Employee or independent contractor?

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We are often asked by clients “can I engage someone as a contractor rather than having a formal employee/employer relationship?”

What is the difference between an employee and an independent contractor or someone on a contract for services?

The relationship between an employer and employee is a contract of service whilst the relationship between an employer and an independent contractor is a contract for service.

The difference is not always clear, but in simple terms an employee is directed by an employer and carries out their work as directed. On the other hand, an independent contractor owns and operates their own business and has a significant level of control of how they work and when they work.

It is important to note that you must get this right and there are significant penalties, under the Fair Work Act 2009 if you misrepresent the relationship. It is referred to as sham contracting.

Employment Contracts

An employment contract is basically an agreement between an employer and employee that sets out terms and conditions of employment. It can be written or oral.

It must not provide for less than the legal minimum set out in:

  • The National Employment Standards (NES)
  • Awards, enterprise agreements or other registered agreements that may apply.

The employment contract  cannot  make an employee worse off than their minimum legal entitlements.

Independent Contractor

Independent contractors provide agreed services under a contract for those services, and they usually negotiate their own fees and working arrangements. 

Generally, an independent contractors contract for service will include the following:

  • Work Description and Schedule.
  • Payment Terms
  • Termination conditions
  • Restraints
  • Dispute Resolution provisions.

What do you look at to determine if it is a contract of service or a contract for services?

Generally, when a regulatory body, tribunal or court will consider this it will look at the following:

  • The level of control over how and when the work is done
  • Hours of work and the ability to complete the tasks in the time required
  • Is this one of piece of work, is it ad hoc and/or is there an expectation of ongoing work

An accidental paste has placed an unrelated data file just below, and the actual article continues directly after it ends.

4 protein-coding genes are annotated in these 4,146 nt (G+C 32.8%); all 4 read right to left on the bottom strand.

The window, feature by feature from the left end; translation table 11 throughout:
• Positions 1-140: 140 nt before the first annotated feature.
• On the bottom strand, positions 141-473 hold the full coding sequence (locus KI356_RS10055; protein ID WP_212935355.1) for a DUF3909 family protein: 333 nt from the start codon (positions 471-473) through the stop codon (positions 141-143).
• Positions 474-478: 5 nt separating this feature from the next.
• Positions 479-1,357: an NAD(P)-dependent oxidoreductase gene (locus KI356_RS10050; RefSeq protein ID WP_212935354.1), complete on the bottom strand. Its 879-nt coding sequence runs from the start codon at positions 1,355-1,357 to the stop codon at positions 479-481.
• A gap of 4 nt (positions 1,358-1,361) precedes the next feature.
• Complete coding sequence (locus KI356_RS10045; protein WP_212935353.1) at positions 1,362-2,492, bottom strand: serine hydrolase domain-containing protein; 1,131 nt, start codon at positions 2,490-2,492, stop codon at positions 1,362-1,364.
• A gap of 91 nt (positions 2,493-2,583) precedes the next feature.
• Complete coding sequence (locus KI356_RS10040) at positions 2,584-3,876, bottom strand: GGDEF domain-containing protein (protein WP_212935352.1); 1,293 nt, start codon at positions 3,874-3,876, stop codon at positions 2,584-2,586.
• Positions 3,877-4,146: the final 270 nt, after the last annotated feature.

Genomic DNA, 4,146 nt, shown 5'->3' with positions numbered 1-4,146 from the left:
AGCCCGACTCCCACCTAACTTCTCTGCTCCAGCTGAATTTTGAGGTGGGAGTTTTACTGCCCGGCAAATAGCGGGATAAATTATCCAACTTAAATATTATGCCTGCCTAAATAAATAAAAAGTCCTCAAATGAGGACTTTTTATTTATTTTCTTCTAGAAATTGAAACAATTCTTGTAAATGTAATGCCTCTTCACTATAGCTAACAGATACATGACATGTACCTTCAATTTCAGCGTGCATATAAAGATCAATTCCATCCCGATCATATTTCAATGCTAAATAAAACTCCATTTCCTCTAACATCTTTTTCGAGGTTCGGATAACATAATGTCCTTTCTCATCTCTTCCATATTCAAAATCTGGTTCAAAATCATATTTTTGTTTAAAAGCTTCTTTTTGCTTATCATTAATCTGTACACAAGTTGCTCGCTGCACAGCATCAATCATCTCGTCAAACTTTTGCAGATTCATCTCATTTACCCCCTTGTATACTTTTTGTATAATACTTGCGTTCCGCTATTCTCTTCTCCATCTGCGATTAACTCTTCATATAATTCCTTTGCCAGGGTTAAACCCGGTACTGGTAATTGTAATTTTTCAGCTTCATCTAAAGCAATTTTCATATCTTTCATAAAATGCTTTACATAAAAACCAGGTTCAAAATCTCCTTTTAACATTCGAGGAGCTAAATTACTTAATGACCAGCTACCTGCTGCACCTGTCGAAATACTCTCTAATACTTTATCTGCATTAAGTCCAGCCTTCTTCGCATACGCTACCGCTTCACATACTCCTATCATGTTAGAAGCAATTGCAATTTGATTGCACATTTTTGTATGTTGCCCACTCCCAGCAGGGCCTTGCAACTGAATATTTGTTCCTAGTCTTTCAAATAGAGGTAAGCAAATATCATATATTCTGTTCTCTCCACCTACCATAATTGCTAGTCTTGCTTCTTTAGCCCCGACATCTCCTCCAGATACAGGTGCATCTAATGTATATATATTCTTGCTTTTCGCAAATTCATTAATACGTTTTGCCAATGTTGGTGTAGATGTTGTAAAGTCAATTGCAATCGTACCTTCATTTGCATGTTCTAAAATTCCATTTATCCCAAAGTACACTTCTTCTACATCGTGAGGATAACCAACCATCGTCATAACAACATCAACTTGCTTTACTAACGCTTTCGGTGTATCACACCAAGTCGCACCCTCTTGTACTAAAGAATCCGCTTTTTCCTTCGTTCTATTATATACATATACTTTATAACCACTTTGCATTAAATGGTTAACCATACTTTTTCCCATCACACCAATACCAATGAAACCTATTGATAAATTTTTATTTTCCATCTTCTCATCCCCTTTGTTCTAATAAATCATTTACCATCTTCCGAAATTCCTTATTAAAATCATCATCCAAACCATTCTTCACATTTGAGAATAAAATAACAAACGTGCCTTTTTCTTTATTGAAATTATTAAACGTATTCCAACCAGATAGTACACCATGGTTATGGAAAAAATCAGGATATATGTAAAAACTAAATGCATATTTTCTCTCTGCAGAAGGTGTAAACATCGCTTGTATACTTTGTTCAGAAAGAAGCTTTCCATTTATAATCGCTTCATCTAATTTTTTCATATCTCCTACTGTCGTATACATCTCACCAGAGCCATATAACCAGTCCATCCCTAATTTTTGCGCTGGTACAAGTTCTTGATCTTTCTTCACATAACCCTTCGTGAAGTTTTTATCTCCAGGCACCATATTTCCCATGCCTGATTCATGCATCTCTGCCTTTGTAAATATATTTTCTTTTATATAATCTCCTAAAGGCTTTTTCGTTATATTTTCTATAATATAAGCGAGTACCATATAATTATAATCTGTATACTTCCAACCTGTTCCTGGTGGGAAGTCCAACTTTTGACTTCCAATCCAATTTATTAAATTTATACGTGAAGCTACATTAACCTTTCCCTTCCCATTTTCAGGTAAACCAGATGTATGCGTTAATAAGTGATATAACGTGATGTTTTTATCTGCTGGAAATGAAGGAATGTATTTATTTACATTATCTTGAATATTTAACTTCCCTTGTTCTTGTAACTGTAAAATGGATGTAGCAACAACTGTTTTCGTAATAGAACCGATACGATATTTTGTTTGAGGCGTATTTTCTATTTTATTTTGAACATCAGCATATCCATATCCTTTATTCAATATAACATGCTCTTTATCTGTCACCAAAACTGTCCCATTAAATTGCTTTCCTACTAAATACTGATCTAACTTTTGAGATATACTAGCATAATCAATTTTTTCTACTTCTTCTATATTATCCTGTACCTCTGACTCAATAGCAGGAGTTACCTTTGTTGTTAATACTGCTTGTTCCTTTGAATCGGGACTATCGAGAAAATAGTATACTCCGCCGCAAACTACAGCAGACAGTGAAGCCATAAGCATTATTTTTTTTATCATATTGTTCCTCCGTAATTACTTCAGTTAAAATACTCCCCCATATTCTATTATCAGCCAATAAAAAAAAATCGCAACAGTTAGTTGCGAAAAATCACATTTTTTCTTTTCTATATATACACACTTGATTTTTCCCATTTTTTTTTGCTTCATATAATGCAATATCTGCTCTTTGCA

• Who assumes the financial risk?
  • Are the tools and equipment provided or are you expected to provide them?
  • What is the method of payment such as hourly rates etc.
  • Are there annual leave and sickness entitlements?
  • Can you work for other businesses or companies?
  • Ability to work for other companies
  • What is the ability to delegate or subcontract to others?

The Fair Work Ombudsman at this link provides the following very helpful table when considering the nature of the relationship.

The Australian Taxation Office also provides a very helpful guide as well here.

It is important to understand your obligations both from a Fair Work perspective and from a taxation perspective as there are significant fines and penalties that can be imposed if you get the relationship wrong.

How can FC Lawyers assist?

At FCL Lawyers we have over 25 years’ experience helping small to medium size businesses and employees in getting their legal obligations right when considering the nature of the work relationship.

Contact our team today to discuss your legal needs.    

The information provided in this article is for general information and educative purposes in summary form on legal topics which is current at the time it is published. The content does not constitute legal advice or recommendations and should not be relied upon as such. Whilst every care has been taken in the preparation of this article, FC Lawyers cannot accept responsibility for any errors, including those caused by negligence, in the material. We make no representations, statements or warranties about the accuracy or completeness of the information and you should not rely on it. You are advised to make your own independent inquiries regarding the accuracy of any information provided on this website. FC Lawyers does not guarantee, and accepts no legal responsibility whatsoever arising from or in connection to the accuracy, reliability, currency, correctness or completeness of any material contained in this article. Links to third party websites or articles does not constitute any endorsement or approval of those sites or the owners of those sites. Nothing in this article should be construed as granting any licence or right for you to use that content. You should consult the third party’s terms and conditions of use in relation to any third-party content. FC Lawyers disclaims all responsibility and all liability (including liability for negligence) for all expenses, losses, damages and costs you might incur as a result of the information being inaccurate or incomplete in any way. Appropriate legal advice should always be obtained in actual situations.


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